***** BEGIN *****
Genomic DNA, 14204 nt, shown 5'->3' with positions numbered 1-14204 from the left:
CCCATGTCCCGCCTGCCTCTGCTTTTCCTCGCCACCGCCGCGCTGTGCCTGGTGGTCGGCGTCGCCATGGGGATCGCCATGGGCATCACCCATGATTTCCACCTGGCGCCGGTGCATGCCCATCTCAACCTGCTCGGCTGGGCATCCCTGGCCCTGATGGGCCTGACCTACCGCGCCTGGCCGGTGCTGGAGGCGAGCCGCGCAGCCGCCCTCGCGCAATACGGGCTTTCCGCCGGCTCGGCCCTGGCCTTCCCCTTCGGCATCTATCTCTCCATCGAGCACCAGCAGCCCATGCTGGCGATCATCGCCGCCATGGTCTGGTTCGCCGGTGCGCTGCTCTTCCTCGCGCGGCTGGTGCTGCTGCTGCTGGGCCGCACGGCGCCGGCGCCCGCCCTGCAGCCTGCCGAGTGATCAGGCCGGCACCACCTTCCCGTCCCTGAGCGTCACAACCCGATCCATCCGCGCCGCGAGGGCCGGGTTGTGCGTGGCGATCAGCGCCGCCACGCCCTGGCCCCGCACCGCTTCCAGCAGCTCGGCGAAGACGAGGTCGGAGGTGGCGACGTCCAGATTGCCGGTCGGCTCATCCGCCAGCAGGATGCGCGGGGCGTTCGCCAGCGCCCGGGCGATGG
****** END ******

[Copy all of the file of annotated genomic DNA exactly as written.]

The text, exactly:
Genomic DNA, 14204 nt, shown 5'->3' with positions numbered 1-14204 from the left:
CCCATGTCCCGCCTGCCTCTGCTTTTCCTCGCCACCGCCGCGCTGTGCCTGGTGGTCGGCGTCGCCATGGGGATCGCCATGGGCATCACCCATGATTTCCACCTGGCGCCGGTGCATGCCCATCTCAACCTGCTCGGCTGGGCATCCCTGGCCCTGATGGGCCTGACCTACCGCGCCTGGCCGGTGCTGGAGGCGAGCCGCGCAGCCGCCCTCGCGCAATACGGGCTTTCCGCCGGCTCGGCCCTGGCCTTCCCCTTCGGCATCTATCTCTCCATCGAGCACCAGCAGCCCATGCTGGCGATCATCGCCGCCATGGTCTGGTTCGCCGGTGCGCTGCTCTTCCTCGCGCGGCTGGTGCTGCTGCTGCTGGGCCGCACGGCGCCGGCGCCCGCCCTGCAGCCTGCCGAGTGATCAGGCCGGCACCACCTTCCCGTCCCTGAGCGTCACAACCCGATCCATCCGCGCCGCGAGGGCCGGGTTGTGCGTGGCGATCAGCGCCGCCACGCCCTGGCCCCGCACCGCTTCCAGCAGCTCGGCGAAGACGAGGTCGGAGGTGGCGACGTCCAGATTGCCGGTCGGCTCATCCGCCAGCAGGATGCGCGGGGCGTTCGCCAGCGCCCGGGCGATGG